8. A fairer, faster process is needed to replace the EWS form and funding is necessary to ensure all buildings requiring a form are surveyed within 12 months.
  9. Mental health support must be offered to affected residents.
  10. Protecting residents from historic and future costs must be a key commitment of new building safety legislation.

End Our Cladding Scandal: campaign backers

Organisations:

  • Grenfell United
  • Resident cladding action groups: UK Cladding Action Group, Manchester Cladiators, Leeds Cladding Scandal, Birmingham Leaseholder Action Group, London Cladding Action Group, Liverpool Cladiators, One Housing Action Group, Homeowners of L&Q, Richmond House Residents and others
  • A collective of lawyers representing Grenfell Tower families at the public inquiry
  • The Sunday Times
  • Shelter
  • Fire Brigades Union
  • Royal Institute of British Architects
  • Chartered Institute of Housing
  • National Housing Federation
  • Unison
  • National Leasehold Campaign
  • Leasehold Knowledge Partnership
  • Engage Liverpool
  • Federation of Private Residents Associations
  • Institute of Residential Property Management

Individuals and experts:

  • TV presenter Kevin McCloud
  • TV presenter Phil Spencer
  • Architect George Clarke
  • Actor and comedian Kathy Burke
  • Actor Carey Mulligan
  • Singer/songwriter Marcus Mumford
  • Hip hop artist and campaigner Lowkey
  • West Midlands Police and Crime Commissioner, Simon Foster
  • Actor Ross Mullan (Game of Thrones)
  • Leilani Farha, dormer UN special rapporteur for housing
  • Jonathan Evans, chief executive of Ash & Lacy
  • Building Safety Register co-founder Matt Hodges-Long
  • Professor Sue Bright
  • Executive coach Gill Kernick
  • Safety consultant Stephen MacKenzie
  • Safety consultant Phil Murphy
  • Architect Francis Maria Peacock
  • Chris Blythe OBE, former chief executive of the CIOB
  • Solicitor Giles Peaker

Politicians:

  • Andy Street, metro mayor of West Midlands (Conservative)
  • Sadiq Khan, mayor of London (Labour)
  • Andy Burnham, mayor of Greater Manchester (Labour)
  • Steve Rotheram, metro mayor of Liverpool City Region (Labour)
  • Mike Amesbury MP, shadow housing minister (Labour)
  • Matthew Pennycook MP (Labour)
  • Kim Johnson MP (Labour)
  • Shabana Mahmood MP (Labour)
  • Liam Byrne MP (Labour)
  • Ian Byrne MP (Labour)
  • Abena Oppong-Asare MP (Labour)
  • Margaret Hodge MP (Labour)
  • Ruth Cadbury MP (Labour)
  • Apsana Begum MP (Labour)
  • Rushanara Ali MP (Labour)
  • Sam Tarry MP (Labour)
  • Mohammed Yasin MP (Labour)
  • Lucy Powell MP (Labour)
  • Rebecca Long-Bailey MP (Labour)
  • Justin Madders MP (Labour)
  • Florence Eshalomi MP (Labour)
  • Sam Terry MP (Labour)
  • Jeff Smith MP (Labour)
  • Mohammed Yasin MP (Labour)
  • Meg Hillier MP (Labour)
  • Bell Ribeiro-Addy MP (Labour)
  • Feryal Clark MP (Labour)
  • John Cruddas MP (Labour)
  • Virendra Sharma MP (Labour)
  • Graham Stringer MP (Labour)
  • Diane Abbott MP (Labour)
  • Andrew Mitchell MP (Conservative)
  • Sir Peter Bottomley MP (Conservative)
  • Bob Neil MP (Conservative)
  • Bob Blackman MP (Conservative)
  • Anne Marie Morris MP (Conservative)
  • Stephen McPartland MP (Conservative)
  • Matthew Offord MP (Conservative)
  • Kevin Hollinrake MP (Conservative)
  • Stephen Hammond MP (Conservative)
  • Daisy Cooper MP (Liberal Democrat)
  • Christine Jardine MP (Liberal Democrat)
  • Sarah Olney MP (Liberal Democrat)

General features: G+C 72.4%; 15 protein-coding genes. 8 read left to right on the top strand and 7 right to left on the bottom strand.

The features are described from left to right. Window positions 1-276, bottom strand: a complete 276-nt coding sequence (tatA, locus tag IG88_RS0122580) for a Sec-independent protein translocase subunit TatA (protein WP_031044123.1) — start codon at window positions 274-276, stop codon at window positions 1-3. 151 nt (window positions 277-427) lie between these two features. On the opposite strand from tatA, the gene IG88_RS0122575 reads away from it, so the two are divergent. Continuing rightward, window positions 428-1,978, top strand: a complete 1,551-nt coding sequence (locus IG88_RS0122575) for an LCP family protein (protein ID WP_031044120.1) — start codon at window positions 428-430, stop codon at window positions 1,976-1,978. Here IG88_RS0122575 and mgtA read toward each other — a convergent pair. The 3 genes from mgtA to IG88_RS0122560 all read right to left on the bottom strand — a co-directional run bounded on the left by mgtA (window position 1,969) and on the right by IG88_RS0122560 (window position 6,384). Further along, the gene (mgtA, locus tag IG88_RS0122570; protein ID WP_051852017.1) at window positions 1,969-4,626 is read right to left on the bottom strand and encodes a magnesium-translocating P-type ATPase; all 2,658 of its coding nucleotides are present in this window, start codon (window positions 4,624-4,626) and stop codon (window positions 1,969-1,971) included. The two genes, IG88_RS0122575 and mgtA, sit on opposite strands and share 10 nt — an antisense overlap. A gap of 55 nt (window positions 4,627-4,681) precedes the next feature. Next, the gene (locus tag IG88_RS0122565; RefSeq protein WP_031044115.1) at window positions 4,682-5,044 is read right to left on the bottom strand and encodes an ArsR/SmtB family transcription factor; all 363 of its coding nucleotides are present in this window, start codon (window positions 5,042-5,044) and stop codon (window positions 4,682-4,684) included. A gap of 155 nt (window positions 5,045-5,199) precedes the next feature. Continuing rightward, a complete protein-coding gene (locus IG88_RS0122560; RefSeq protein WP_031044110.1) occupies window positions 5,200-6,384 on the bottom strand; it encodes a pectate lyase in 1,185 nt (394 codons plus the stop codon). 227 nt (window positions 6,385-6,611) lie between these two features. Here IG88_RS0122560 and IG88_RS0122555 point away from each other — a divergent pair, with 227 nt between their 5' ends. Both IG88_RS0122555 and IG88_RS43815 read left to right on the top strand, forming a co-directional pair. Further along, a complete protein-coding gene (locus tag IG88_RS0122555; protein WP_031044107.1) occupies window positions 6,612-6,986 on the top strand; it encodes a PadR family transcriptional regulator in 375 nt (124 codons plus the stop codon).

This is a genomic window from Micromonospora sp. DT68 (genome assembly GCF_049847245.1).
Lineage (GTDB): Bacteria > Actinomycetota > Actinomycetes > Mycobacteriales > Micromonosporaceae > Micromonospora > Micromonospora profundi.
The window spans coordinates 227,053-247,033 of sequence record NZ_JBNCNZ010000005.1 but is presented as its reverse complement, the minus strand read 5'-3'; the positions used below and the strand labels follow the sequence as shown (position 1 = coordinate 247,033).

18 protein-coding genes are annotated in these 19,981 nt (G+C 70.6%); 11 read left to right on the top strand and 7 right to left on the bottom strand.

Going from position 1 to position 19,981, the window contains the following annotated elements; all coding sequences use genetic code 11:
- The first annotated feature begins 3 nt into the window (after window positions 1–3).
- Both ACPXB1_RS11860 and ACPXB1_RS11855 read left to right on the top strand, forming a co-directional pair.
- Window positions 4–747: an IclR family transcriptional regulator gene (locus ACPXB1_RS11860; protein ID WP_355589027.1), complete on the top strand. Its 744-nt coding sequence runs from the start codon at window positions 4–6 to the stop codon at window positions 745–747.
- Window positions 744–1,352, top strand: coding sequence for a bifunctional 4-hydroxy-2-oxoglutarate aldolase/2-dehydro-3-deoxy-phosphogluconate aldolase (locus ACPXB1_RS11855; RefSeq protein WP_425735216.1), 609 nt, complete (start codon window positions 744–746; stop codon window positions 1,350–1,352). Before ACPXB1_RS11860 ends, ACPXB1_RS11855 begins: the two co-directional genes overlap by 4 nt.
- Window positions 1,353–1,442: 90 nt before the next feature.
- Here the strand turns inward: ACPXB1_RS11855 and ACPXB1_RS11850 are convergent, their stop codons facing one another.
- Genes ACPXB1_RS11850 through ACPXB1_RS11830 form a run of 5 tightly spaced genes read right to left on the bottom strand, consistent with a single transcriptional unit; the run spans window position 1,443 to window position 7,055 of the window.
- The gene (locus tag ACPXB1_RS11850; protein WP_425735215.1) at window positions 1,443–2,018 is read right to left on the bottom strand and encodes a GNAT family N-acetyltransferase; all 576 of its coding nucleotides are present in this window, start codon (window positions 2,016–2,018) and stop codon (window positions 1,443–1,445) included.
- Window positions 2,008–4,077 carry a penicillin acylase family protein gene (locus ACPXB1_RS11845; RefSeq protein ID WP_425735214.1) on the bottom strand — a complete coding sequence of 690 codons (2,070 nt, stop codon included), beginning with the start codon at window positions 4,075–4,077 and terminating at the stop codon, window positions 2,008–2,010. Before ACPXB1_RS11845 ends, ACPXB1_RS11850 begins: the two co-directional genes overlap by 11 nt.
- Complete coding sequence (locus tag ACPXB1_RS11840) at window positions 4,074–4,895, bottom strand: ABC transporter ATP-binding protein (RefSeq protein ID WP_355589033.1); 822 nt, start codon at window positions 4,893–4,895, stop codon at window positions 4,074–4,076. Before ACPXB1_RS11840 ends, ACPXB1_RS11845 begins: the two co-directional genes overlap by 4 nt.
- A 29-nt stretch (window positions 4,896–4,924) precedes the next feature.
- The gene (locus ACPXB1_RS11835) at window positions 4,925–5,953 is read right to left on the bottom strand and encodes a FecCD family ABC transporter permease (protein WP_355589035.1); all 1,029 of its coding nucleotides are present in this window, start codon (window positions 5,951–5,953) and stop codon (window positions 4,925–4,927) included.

• Jamie Stone MP (Liberal Democrat)
  • Caroline Lucas MP (Green)
  • Lord Young of Cookham (Conservative)

  • Lord Bourne of Aberystwyth (Conservative)
  • Lord Gary Porter of Spalding (Conservative, former chair of the Local Government Association)
  • Lord Shipley OBE (Liberal Democrat)
  • Lord Stunnell OBE (Liberal Democrat)
  • Baroness Jones of Moulsecoomb (Green)
  • Baroness Finlay of Llandaff (Crossbench)
  • Cllr Sir Richard Leese, leader of Manchester Council (Labour)
  • Cllr Ian Ward, leader of Birmingham Council (Labour)
  • Philip Glanville, mayor of Hackney (Labour)
  • Paul Dennett, mayor of Salford (Labour)
  • Sian Berry AM (Green)
  • Caroline Pidgeon AM (Liberal Democrat)
  • Tom Copley AM, deputy mayor for housing (Labour)
  • Leonie Cooper AM (Labour)
  • Murad Qureshi AM (Labour)
  • Andrew Dismore AM (Labour)
  • Neil McEvoy MS (Labour)
  • Cllr Jonathan Bartley (Green, co-leader)
  • Cllr Douglas Johnson (Green)
  • Cllr Suzanne Richards (Labour)
  • Cllr Liz Clements (Labour)
  • Cllr Maria Toolan (Labour)
  • Cllr Christine Banks (Labour)
  • Cllr Nick Small (Labour)
  • Cllr Geoff Barraclough (Labour)
  • Cllr Paul Dimoldenberg (Labour)
  • Cllr Martin Whelton (Labour)
  • Cllr Jon Connor-Lyons (Labour)
  • Cllr Sam Wheeler (Labour)
  • Cllr Marcus Johns (Labour)
  • Cllr Adam Hug (Labour)
  • Cllr Tony Belton (Labour)
  • Cllr Zena Brabazon (Labour)
  • Cllr Sara Conway (Labour)
  • Cllr Mary Daly (Labour)
  • Cllr Thomas Stephens (Labour)
  • Cllr Krupesh Hirani (Labour)
  • Cllr Sarah Bogle (Labour)
  • Cllr Darren Paffey (Labour)
  • Cllr Joan Davies (Labour)
  • Cllr Sem Moema (Labour)
  • Cllr Shama Tatler (Labour)
  • Cllr Johnson Situ (Labour)
  • Cllr Anne Clarke (Labour)
  • Cllr Leo Pollak (Labour)
  • Cllr James Roberts (Vice Chair of Merseyside Fire and Rescue Authority) (Labour)
  • Cllr Annette Wright (Labour)
  • Cllr Ken Wood (Conservative)
  • Cllr Meirion Jenkins (Conservative)
  • Cllr Robert Alden (Conservative)
  • Cllr Peter Golds (Conservative)
  • Cllr Michael Rutherford (Conservative)
  • Cllr Edward Gretton (Conservative)
  • Cllr Anton Georgiou (Liberal Democrat)
  • Cllr Jayne McCoy (Liberal Democrat)
  • Cllr Rabina Khan (Liberal Democrat)
  • Cllr Ruth Dombey (Liberal Democrat)
  • Cllr Anthony Fairclough (Liberal Democrat)
  • Cllr Hina Bokhari (Liberal Democrat)
  • Cllr Jenny Batt (Liberal Democrat)
  • Cllr Ben Andrew (Liberal Democrat)
  • Cllr Andrew Wood (independent, former Conservative)